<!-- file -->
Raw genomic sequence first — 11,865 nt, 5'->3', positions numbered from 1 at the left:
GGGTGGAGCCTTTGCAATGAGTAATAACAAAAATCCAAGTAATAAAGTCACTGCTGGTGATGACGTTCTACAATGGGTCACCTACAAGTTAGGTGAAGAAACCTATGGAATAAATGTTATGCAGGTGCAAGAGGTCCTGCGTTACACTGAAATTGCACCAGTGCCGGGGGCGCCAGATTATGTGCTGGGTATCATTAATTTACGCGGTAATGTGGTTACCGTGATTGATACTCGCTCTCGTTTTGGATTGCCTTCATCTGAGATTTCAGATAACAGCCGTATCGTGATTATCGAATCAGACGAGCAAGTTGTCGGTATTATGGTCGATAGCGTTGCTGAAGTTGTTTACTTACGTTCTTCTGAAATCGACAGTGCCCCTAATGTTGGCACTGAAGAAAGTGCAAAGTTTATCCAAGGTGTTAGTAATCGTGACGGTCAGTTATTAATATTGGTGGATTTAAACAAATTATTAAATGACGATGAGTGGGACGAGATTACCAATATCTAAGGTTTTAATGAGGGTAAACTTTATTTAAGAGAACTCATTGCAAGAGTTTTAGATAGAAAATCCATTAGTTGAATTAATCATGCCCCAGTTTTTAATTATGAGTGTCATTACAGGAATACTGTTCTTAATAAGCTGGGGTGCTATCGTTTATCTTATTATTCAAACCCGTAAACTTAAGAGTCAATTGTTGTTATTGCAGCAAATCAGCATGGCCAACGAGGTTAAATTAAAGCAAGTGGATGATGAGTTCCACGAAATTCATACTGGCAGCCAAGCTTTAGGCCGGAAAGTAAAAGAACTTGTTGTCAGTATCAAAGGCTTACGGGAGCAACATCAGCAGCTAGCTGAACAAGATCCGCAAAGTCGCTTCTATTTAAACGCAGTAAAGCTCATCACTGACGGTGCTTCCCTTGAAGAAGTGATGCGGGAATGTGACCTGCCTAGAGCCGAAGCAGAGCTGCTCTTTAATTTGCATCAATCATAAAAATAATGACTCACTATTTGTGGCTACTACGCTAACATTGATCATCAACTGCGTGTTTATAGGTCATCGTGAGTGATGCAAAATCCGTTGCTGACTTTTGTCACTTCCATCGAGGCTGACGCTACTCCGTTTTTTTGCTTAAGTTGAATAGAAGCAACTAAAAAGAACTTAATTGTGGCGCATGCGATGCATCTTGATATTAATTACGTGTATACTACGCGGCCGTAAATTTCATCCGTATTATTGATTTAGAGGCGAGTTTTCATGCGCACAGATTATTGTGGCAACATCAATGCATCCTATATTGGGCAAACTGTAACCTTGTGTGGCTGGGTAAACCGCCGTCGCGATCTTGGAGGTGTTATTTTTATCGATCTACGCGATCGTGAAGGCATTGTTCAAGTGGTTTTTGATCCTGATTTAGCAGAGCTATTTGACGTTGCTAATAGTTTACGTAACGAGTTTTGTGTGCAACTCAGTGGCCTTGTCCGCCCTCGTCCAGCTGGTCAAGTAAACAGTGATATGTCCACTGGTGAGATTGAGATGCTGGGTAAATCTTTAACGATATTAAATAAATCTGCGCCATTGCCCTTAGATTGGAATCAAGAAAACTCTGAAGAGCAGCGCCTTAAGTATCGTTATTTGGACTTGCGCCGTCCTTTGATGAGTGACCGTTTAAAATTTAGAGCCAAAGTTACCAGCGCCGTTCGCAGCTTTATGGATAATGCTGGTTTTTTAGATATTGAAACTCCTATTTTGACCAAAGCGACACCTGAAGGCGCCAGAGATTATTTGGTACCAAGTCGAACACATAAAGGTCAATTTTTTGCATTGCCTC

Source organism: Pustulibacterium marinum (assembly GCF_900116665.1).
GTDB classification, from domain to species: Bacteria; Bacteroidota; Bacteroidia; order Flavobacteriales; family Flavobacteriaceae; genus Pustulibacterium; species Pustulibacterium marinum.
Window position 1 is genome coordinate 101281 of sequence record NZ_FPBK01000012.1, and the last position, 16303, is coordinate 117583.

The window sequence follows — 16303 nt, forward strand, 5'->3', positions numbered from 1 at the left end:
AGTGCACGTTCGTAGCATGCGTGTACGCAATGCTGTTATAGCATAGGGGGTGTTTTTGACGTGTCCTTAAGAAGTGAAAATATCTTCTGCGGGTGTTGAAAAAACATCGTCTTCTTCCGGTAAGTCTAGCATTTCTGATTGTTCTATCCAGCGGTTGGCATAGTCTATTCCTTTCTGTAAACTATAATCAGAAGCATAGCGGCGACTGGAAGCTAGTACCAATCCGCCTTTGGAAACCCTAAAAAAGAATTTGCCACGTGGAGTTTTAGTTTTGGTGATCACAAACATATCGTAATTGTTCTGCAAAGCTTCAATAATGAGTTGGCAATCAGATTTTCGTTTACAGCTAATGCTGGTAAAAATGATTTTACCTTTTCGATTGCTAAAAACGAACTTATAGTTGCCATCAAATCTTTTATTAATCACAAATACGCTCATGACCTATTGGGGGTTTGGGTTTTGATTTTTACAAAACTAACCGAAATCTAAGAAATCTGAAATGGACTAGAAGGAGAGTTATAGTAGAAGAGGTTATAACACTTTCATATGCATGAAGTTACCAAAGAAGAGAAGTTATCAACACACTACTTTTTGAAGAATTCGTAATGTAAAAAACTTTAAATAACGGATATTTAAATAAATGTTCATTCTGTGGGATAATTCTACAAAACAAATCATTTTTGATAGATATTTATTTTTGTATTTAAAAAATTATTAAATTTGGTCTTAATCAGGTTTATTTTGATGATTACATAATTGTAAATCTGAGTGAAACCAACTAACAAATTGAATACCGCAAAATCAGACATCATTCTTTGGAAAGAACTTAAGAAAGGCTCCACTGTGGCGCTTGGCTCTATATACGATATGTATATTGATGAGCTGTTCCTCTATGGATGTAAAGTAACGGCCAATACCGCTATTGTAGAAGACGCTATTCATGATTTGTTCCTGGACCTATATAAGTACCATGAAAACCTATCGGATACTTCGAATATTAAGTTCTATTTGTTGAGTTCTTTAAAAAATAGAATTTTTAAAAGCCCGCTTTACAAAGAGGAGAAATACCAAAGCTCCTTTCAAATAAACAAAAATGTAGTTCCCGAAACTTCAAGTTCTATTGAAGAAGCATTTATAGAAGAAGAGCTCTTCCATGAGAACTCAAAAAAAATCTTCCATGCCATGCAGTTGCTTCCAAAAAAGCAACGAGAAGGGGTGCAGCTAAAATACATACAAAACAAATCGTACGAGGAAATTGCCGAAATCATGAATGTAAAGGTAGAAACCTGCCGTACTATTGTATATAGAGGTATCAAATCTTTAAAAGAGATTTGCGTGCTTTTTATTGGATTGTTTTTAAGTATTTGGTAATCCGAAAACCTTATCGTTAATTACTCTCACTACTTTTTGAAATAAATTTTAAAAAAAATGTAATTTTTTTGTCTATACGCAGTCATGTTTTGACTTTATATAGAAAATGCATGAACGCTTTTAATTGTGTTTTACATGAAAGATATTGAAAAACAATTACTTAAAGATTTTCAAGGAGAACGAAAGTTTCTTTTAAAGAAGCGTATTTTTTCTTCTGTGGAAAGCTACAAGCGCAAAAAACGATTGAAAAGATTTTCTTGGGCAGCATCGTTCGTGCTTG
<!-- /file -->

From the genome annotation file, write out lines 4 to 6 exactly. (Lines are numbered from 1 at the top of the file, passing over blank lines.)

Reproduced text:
GTDB classification, from domain to species: Bacteria; Bacteroidota; Bacteroidia; order Flavobacteriales; family Flavobacteriaceae; genus Pustulibacterium; species Pustulibacterium marinum.
Window position 1 is genome coordinate 101281 of sequence record NZ_FPBK01000012.1, and the last position, 16303, is coordinate 117583.

The window sequence follows — 16303 nt, forward strand, 5'->3', positions numbered from 1 at the left end: